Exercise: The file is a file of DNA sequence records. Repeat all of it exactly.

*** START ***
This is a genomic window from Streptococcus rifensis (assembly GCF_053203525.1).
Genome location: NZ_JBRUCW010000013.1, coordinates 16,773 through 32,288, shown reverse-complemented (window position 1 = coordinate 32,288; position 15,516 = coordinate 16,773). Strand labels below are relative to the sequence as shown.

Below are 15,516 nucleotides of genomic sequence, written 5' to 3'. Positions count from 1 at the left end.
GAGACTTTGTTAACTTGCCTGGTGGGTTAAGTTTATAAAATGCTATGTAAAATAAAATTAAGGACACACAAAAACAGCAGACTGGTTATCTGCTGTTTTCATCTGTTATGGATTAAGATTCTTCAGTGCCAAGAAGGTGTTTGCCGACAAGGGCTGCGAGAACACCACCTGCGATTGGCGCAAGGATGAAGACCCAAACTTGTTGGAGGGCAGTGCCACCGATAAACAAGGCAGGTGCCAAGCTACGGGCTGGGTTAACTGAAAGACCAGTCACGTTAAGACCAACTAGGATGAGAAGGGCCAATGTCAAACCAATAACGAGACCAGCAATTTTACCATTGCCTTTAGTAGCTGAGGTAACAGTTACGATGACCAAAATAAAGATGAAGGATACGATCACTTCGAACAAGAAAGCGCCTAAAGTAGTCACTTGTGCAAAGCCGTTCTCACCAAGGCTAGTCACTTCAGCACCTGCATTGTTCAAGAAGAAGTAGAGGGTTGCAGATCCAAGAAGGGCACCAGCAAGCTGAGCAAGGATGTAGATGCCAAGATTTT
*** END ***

This is a genomic window from Streptococcus rifensis (assembly GCF_053203525.1).
Genome location: NZ_JBRUCW010000013.1, coordinates 16,773 through 32,288, shown reverse-complemented (window position 1 = coordinate 32,288; position 15,516 = coordinate 16,773). Strand labels below are relative to the sequence as shown.

Below are 15,516 nucleotides of genomic sequence, written 5' to 3'. Positions count from 1 at the left end.
GAGACTTTGTTAACTTGCCTGGTGGGTTAAGTTTATAAAATGCTATGTAAAATAAAATTAAGGACACACAAAAACAGCAGACTGGTTATCTGCTGTTTTCATCTGTTATGGATTAAGATTCTTCAGTGCCAAGAAGGTGTTTGCCGACAAGGGCTGCGAGAACACCACCTGCGATTGGCGCAAGGATGAAGACCCAAACTTGTTGGAGGGCAGTGCCACCGATAAACAAGGCAGGTGCCAAGCTACGGGCTGGGTTAACTGAAAGACCAGTCACGTTAAGACCAACTAGGATGAGAAGGGCCAATGTCAAACCAATAACGAGACCAGCAATTTTACCATTGCCTTTAGTAGCTGAGGTAACAGTTACGATGACCAAAATAAAGATGAAGGATACGATCACTTCGAACAAGAAAGCGCCTAAAGTAGTCACTTGTGCAAAGCCGTTCTCACCAAGGCTAGTCACTTCAGCACCTGCATTGTTCAAGAAGAAGTAGAGGGTTGCAGATCCAAGAAGGGCACCAGCAAGCTGAGCAAGGATGTAGATGCCAAGATTTT